And Maxine joined us for the end of the evening, making 10 of us online.


And another large parcel arrived chez Bartlett….

Typical box shifter, as it contained a very small box….

Yet another one for my Terrier collection….

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A Minories of my own – 13 – a big decision?

And can you guess what it is, from the picture below?

I’ve decided to go DCC for this layout.  I’ve already got the point operation bits to operate them on DCC, but I’ll also go for digital train operation.  Why, on a small layout:

  • Easier wiring for a terminus that will need one or more isolating section on each platform and siding.
  • Easier wiring for the traverser/sector plate.
  • Easier wiring between baseboards.
  • Can keep more than one loco/EMU parked closely on a track.

It will be easy enough (if a little expensive) to convert the stock to DCC, as most are DCC ready, anyhow.

So the picture above shows the two power buses, one for track, one for points.  I prefer to keep them separate, so that any electrical problems are easier to locate.

I decided to build the trackwork in-situ, but the board for the station throat on viaduct is not fixed, and I can work on it on the workbench.  Here, I’ve trimmed the Finetrax bases to fit the track layout, and glued them down.

A little fiddle was needed to wire up one frog.  It lies on a road bridge, so I used solid wire and chased it into the bridge soffit.  Not very neat, but will be hidden.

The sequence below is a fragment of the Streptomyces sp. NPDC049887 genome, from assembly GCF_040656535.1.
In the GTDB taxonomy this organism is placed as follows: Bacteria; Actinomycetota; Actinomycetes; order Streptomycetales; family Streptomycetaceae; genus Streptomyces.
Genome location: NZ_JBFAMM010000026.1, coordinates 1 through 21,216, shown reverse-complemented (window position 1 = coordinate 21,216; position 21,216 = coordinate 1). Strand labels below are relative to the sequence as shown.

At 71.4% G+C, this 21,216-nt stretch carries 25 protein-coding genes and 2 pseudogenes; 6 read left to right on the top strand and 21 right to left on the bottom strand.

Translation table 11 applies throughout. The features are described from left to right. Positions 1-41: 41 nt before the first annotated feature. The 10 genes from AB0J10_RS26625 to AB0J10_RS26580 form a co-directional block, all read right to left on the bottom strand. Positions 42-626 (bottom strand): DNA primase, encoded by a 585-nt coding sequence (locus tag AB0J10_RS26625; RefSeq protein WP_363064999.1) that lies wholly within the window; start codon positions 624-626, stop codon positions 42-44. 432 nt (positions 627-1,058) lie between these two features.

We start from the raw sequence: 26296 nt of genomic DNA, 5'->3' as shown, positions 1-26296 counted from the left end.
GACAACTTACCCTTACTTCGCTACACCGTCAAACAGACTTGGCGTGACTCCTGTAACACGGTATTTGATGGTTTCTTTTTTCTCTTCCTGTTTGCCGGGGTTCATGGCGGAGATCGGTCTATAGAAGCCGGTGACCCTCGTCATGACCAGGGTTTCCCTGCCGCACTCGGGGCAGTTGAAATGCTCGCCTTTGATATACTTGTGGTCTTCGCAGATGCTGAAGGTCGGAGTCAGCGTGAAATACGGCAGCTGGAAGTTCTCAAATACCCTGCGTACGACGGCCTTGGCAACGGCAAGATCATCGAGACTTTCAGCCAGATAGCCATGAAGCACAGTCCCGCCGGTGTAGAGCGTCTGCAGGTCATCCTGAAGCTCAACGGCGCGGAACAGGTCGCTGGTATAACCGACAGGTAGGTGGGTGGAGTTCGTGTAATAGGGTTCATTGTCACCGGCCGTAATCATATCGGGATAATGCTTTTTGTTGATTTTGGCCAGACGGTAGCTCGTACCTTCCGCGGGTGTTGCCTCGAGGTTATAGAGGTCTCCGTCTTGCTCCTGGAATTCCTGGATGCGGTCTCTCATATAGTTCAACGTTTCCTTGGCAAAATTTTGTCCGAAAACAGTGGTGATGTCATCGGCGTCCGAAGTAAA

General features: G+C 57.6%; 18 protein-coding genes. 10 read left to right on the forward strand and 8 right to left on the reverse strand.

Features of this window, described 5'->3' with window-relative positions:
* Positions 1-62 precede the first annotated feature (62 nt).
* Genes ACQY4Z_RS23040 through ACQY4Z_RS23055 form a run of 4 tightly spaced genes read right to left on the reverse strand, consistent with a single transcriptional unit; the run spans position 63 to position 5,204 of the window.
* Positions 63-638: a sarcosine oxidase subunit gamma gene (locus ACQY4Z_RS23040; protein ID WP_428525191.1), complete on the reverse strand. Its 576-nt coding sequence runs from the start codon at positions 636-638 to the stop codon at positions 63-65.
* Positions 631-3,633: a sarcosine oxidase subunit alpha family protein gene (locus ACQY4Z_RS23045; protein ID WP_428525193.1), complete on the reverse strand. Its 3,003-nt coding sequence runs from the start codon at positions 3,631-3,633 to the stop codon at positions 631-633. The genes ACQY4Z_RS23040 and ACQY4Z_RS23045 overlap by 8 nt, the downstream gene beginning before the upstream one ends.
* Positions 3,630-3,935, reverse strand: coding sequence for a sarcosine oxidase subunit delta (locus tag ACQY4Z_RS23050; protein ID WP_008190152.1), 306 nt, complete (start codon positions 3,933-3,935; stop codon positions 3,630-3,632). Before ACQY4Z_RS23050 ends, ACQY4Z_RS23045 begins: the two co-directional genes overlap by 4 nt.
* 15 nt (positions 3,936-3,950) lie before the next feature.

The frogs have a wire for power soldered underneath and fed through the baseboard.  I’ve also added the check rails.

First length of track in place!  The end of the board uses some pre-cut copper-clad sleeper sections that I bought from the states a while back.  The sleepers are too close, but this track will be hidden by the trackside buildings, and will form a strong end to the board.   One reason to lay out the point bases early in construction is to use as much ‘continuous’ rail as possible, and avoid joints and extra droppers being needed.  Here, the rail runs from one point up to the frog of the crossover.

A close up of the frog.

Getting the individual chairs into place is a fiddly job, and I’ve lost a few as they ping across the room.  However, like many other jobs, it’s a matter of working out a technique, and using the right tools.  I have found it easiest to place one chair at a time, but to thread each one onto a short length of rail and then locate it into the sleeper base.  The rail threads through the chairs easily enough, providing one files the rail end slightly to allow it to slip into the chair.  After getting the rail in place, a wash of solvent fixes chairs, and actually the rail as well.

Next adventure will be to try and file up a set of point blades.

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Thought for the day

Happy Valentine’s Day!

Thought for the day from Jeff Conover on Facebook:

“I would just like to say, that in the midst of everything going on in this world, how incredibly fortunate I feel to be able to indulge in my hobby. I am a lucky human being. I just want to acknowledge that.”